Mining Minnesota’s rich vein of Finnish American music

Thumbnail image for kaivama.jpgImmigrants from Finland brought brains, muscle and a singular musical tradition to Minnesota and surrounding states.

When they weren’t working in the mines, forests or on farms they were making music in countless Finn halls around the region.

This afternoon as part of All Things Considered you can hear a new Minnesota Sounds and Voices report about Kaivama (pronounced KYE vah mah), a Minnesota-based instrumental and vocal duo preserving and expanding the tradition.

In Jeff Thompson’s photo, above, taken Dec. 19, 2012, in Minneapolis we see Kaivama founders Sara Pajunen and Jonathan Rundman rehearsing at Sara’s Minneapolis home.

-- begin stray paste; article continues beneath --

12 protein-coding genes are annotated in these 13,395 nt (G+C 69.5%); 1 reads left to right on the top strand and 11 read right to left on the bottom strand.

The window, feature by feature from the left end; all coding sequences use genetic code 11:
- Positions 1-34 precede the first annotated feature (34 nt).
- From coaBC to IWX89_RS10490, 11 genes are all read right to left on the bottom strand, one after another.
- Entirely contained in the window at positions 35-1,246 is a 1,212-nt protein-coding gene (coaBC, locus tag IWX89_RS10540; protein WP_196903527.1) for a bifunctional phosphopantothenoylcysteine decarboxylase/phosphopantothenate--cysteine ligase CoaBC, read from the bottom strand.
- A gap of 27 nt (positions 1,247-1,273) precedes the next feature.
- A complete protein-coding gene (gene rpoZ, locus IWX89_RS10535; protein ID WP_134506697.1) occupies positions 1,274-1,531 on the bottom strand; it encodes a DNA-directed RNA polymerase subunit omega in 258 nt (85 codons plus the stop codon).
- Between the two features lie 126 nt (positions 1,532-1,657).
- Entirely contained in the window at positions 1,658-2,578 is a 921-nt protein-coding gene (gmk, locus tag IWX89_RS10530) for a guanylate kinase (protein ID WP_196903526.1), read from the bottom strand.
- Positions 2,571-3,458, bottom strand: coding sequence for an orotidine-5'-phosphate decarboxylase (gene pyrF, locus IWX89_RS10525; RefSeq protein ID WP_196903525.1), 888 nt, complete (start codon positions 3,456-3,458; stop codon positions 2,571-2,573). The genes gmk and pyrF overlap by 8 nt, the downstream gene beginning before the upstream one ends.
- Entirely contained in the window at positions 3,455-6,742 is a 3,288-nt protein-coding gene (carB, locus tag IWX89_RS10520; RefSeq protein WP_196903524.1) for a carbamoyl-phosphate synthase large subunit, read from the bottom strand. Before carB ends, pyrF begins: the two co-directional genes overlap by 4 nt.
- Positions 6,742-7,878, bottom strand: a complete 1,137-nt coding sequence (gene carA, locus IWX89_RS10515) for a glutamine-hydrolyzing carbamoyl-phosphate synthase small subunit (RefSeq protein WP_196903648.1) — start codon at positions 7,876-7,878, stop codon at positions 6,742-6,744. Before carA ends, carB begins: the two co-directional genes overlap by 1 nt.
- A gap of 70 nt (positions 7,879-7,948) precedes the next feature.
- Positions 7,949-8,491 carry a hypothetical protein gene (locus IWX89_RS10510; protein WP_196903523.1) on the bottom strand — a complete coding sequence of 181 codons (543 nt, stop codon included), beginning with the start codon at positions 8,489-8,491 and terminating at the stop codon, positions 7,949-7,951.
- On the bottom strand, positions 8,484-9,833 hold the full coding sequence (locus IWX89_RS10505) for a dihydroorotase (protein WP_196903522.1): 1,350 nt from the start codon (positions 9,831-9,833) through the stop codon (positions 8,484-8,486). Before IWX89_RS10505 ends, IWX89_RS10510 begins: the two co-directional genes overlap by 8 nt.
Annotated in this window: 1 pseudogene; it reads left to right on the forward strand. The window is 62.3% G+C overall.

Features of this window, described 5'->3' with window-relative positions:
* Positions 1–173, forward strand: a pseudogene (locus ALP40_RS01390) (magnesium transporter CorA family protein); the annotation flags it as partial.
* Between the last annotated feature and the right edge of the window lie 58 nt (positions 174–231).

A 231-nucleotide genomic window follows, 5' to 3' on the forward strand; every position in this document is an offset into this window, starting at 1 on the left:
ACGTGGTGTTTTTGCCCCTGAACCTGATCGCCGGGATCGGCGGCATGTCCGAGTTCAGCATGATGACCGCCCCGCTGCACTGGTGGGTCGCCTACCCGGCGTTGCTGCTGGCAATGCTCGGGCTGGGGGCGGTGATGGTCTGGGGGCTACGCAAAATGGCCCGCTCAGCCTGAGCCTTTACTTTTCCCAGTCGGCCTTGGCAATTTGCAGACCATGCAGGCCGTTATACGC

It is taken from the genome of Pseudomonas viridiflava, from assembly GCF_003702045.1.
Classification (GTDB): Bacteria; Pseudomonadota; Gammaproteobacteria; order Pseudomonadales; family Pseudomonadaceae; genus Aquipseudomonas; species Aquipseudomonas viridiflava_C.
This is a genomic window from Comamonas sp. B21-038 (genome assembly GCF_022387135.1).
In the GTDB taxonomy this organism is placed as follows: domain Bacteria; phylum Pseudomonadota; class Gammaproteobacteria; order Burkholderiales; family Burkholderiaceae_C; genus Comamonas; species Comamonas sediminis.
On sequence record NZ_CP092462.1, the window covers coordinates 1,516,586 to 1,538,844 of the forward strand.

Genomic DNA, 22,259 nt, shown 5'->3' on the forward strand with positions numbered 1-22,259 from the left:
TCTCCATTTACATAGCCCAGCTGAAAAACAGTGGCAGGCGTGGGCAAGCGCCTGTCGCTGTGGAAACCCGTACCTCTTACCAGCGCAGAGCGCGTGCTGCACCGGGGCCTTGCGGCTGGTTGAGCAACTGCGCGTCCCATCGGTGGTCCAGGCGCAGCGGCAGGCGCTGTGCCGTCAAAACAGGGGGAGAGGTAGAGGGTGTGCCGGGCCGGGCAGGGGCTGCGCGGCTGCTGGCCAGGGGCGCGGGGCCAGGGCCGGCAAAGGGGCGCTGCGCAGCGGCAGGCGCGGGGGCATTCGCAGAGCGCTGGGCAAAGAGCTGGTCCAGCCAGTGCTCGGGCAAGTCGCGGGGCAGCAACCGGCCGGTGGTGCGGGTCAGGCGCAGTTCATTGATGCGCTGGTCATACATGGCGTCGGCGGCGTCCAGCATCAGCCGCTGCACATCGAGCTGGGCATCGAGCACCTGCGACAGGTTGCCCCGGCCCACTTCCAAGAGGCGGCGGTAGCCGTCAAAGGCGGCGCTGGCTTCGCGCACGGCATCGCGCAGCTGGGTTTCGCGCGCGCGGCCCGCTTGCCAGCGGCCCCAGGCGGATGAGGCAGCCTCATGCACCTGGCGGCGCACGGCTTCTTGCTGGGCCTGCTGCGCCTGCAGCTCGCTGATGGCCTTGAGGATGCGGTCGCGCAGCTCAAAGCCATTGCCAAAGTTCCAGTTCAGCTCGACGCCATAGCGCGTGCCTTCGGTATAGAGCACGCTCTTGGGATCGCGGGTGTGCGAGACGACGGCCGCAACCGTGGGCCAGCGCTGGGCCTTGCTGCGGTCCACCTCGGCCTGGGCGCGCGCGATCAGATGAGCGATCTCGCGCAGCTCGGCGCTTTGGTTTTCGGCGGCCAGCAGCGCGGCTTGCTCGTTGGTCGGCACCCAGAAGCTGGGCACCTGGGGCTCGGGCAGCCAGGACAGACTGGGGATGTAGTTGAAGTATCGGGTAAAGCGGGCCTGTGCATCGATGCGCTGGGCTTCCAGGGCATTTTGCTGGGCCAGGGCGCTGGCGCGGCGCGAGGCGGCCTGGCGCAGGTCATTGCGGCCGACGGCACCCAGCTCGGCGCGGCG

By the way, Jonathan is powering a suitcase-sized pump organ called a harmonium. He also plays guitar, among other instruments.

Kaivama begins what amounts to a mid-winter Upper Midwest tour with a performance in Duluth at 8 p.m. Jan. 11 at Beaner’s Central Concert Coffeehouse. It may mark the first time the duo will sing in addition to performing the instrumentals that have been the mainstay of their performances over the past two years.

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